Alice’s Arc was inspired by Sara and David's daughter Alice who, at the age of 3, was diagnosed with stage 4 alveolar rhabdomyosarcoma. She passed away in October 2019, aged just 7.
She was diagnosed in March 2015 and had 20 months of intensive chemotherapy at Great Ormond Street Hospital (GOSH) in London and proton radiation at the University of Florida Health Proton Therapy Institute.
Alice was in remission before her cancer returned in February 2018 and again in August 2019. During this time she underwent relapse chemotherapy at GOSH and a specialist surgical procedure with brachytherapy, known as AMORE at the AMC Hospital, in Amsterdam.
Throughout their journey, Alice’s parents have become part of a worldwide network of medical professionals and families with children undergoing cancer treatments. They became increasingly aware of the lack of funding and clinical research into the treatment of children’s cancers. There are around 70 new cases of RMS in the UK each year and very few people are currently researching this type of tumour.
Sara and David said:
“Upon relapse, treatments tend to stabilise the cancer but they do not cure. There are very few treatment options available. We need to understand more about these tumours and find a way to cure rhabdomyosarcoma before more children are lost to the disease. This is why we are investing in the ICR’s research.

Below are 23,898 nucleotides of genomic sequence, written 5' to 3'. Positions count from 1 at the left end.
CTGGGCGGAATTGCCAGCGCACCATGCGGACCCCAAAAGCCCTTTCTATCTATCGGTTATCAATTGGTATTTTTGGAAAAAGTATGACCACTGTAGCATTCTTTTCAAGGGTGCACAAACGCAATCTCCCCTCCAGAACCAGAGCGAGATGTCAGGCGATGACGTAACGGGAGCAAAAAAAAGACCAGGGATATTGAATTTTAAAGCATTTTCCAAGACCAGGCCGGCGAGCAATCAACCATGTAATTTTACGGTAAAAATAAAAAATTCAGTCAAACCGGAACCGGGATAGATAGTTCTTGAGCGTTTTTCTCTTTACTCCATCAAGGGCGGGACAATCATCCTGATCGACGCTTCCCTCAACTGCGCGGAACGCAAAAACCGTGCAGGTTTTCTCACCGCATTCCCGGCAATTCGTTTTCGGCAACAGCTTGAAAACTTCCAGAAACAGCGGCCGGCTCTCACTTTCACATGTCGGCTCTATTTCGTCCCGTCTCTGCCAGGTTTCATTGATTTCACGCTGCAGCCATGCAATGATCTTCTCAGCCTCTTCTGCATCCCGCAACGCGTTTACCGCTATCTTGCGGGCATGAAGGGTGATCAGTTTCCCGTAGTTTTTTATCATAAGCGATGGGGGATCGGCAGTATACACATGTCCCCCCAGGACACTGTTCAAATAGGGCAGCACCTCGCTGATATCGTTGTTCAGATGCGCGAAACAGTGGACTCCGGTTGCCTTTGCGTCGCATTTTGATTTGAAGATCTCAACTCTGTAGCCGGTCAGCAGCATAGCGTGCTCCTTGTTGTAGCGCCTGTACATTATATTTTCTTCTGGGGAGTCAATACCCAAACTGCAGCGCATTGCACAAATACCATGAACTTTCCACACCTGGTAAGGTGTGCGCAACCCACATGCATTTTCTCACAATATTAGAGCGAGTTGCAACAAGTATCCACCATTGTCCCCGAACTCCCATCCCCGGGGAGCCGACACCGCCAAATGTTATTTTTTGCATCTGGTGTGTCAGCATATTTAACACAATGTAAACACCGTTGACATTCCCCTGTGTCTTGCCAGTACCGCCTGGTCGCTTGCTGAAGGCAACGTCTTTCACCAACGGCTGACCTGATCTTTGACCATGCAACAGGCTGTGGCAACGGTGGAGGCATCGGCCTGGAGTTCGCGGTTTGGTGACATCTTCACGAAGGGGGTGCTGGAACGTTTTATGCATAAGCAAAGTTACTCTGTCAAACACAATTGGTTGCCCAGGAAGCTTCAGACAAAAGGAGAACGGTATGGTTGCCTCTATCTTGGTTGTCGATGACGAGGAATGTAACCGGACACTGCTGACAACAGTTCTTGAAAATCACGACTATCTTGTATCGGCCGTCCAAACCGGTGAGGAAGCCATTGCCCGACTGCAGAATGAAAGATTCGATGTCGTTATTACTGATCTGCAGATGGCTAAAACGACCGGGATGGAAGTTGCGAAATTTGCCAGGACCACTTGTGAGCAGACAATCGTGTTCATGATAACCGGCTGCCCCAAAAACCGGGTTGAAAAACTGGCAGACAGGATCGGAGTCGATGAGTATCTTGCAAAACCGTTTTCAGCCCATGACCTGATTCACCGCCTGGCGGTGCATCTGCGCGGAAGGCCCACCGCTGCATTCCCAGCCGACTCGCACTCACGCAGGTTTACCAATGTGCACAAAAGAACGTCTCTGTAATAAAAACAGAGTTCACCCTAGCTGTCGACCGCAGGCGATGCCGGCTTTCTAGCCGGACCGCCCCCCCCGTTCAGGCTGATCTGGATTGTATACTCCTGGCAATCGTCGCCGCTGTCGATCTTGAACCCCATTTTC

“We have been shocked and saddened at the lack of research in to childhood cancers such as rhabdomyosarcoma.
“The money we raise now and in the future for the ICR, will contribute to better treatments and, one day, a cure for children diagnosed with rhabdomyosarcoma.
Tireless fundraising and support
Alice’s Arc has donated and pledged approaching £2 Million toward our rhabdomyosarcoma research to date. The majority of this phenomenal support has been towards the laboratory of Professor Janet Shipley and team here at the ICR. Support from Alice’s Arc has helped us to push forward understanding in multiple important areas - with the ultimate aim of developing kinder treatments for RMS that are more effective and with fewer side-effects.
Professor Janet Shipley, leader of the Sarcoma Molecular Pathology Team at the ICR, said:
“Current treatments for rhabdomyosarcoma can cause severe side-effects in a child or a growing teenager. I am immensely grateful to our family charities, such as Alice’s Arc, for their tireless fundraising and support towards our research into more effective treatments, which could enable many young patients with the most aggressive forms of rhabdomyosarcoma to lead longer, healthier and more fulfilling lives.”
As part of their 'personalised medicine' approach, Professor Shipley's team is studying the molecular biology of RMS samples to develop more targeted treatments. The aim is to avoid damaging healthy cells when treating children. This is particularly important for children because non-specific and toxic chemotherapy drugs can result in long-term side effects that can seriously impact a child’s development.
Meet the ICR’s team supported by Alice’s Arc:
Sarcoma Molecular Pathology Team
Sarcoma Molecular Pathology Team - Research overview